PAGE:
A tool for registering and combining series of handheld photographs
ApertureSynth is a command line tool for registering and combining multiple photographs to form a single photograph with better properties. It can be used to:
Reduce noise by averaging, even in handheld photos.
Simulate a longer exposure than would otherwise be possible using a handheld camera.
Control the location of the focal plane, including tilt shift effects (though further optimisation is needed to handle this nicely.)
Note that aperturesynth is currently experimental and is definitely to be used at your own risk.
Take a series of photos in burst mode.
If shooting in raw format, convert the raw files into a format handled by PIL, such as png, tiff or jpeg. Note that it’s best to avoid noise reduction and sharpening at this point. You might have a series of photos 1.png, 2.png, 3.png.
Run the command line application on the series of photographs
aperturesynth combine --out fused.tiff 1.png 2.png 3.png
This will fuse the three png images and save the result to fused.tiff. The file 1.png will be the baseline image used to register 2.png and 3.png.
The baseline image (1.png) will appear in a window. Indicate the in focus regions by selecting the top left and bottom right of each rectangular focal patch. Consecutive pairs of points define each rectangular window, the last point of an odd number of points will be ignored. You can right click to undo a selection.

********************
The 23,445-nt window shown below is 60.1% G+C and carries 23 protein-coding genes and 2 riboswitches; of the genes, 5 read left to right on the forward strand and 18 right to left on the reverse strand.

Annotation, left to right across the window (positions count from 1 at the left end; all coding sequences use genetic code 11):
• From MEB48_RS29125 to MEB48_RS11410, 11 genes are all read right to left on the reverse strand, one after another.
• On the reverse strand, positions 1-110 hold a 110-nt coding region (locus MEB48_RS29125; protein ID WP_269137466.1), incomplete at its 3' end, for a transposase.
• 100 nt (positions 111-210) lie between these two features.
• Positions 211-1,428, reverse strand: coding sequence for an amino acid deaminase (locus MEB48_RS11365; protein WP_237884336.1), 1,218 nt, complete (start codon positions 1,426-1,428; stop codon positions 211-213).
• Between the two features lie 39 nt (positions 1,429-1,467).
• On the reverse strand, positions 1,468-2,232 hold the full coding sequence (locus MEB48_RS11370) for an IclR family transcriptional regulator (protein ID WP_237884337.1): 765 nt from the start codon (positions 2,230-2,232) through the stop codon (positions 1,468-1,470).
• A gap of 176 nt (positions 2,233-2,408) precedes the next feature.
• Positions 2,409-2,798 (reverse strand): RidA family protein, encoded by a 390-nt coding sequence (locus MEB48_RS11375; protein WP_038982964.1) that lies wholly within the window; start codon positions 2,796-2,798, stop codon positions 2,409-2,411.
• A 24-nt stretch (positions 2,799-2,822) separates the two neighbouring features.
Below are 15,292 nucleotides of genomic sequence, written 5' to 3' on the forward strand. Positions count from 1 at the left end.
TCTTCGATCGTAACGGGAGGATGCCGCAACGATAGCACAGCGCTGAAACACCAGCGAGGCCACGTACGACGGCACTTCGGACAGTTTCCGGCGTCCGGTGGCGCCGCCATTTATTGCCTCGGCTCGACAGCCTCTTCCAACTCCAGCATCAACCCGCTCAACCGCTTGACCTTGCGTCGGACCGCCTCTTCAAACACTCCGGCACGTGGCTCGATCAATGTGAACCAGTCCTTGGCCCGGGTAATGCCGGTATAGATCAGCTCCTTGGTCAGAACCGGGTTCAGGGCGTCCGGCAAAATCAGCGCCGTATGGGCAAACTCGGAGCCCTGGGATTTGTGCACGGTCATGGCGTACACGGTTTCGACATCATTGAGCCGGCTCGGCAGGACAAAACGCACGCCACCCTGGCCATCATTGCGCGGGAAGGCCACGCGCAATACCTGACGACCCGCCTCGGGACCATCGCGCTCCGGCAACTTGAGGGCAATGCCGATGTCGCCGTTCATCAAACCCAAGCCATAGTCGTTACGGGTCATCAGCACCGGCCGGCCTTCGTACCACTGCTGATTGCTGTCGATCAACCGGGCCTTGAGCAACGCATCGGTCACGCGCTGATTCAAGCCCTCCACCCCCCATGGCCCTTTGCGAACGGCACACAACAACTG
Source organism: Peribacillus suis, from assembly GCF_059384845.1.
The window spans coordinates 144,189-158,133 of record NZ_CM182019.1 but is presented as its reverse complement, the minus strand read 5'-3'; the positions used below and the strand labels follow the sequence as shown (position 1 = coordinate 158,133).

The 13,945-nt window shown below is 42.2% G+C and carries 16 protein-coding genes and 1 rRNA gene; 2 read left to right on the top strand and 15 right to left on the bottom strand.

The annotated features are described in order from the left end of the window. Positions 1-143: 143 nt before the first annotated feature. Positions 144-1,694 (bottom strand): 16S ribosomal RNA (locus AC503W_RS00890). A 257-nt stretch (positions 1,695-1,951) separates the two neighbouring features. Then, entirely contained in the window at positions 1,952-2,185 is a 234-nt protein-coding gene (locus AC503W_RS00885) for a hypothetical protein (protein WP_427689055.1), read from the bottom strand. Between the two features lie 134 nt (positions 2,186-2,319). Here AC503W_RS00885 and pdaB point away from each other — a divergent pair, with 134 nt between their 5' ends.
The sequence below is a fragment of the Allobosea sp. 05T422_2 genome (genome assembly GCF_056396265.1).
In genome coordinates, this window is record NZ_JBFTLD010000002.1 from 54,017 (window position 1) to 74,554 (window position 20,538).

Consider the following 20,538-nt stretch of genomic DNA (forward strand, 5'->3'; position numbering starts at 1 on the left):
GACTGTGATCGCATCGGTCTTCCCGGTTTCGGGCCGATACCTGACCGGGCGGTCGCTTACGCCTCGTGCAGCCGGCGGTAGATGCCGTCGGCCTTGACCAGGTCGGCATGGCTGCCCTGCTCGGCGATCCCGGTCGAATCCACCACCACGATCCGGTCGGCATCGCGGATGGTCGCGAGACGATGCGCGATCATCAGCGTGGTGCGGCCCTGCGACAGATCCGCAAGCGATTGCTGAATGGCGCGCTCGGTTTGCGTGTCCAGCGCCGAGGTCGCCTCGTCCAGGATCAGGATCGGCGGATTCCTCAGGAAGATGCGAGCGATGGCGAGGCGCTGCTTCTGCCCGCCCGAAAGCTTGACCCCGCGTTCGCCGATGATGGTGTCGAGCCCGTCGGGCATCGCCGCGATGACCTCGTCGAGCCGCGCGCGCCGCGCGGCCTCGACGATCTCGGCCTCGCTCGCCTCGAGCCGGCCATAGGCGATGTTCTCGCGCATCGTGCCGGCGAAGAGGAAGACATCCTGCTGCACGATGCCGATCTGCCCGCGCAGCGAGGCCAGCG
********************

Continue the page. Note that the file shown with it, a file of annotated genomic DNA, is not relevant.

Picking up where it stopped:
Press enter when done to begin the fusion process.
For additional help and to see all the options run:
This software is written in Python, and currently requires a working Python implementation to run. If you have a working Python installation you should be able to install aperturesynth by running:
pip install aperturesynth
Alternatively you can install from source. First clone the project from the website using fossil ` <https://hames.id.au/software/aperturesynth>`__, then run the setup.py in the root directory to install the file.
fossil clone https://hames.id.au/software/aperturesynth aperturesynth.fossil mkdir aperturesynth; cd aperturesynth fossil open ../aperturesynth.fossil python setup.py install
Either of these options should result in the installation of a commandline tool called aperturesynth.
The type of transform is now chosen based on the number of focal regions specified. This allows registration of only one or two points, instead of always requiring three or more.
The commandline syntax has changed to allow multiple subcommands, including a new way of saving and loading the focal region locations to/from a file.
Initial proof of concept.
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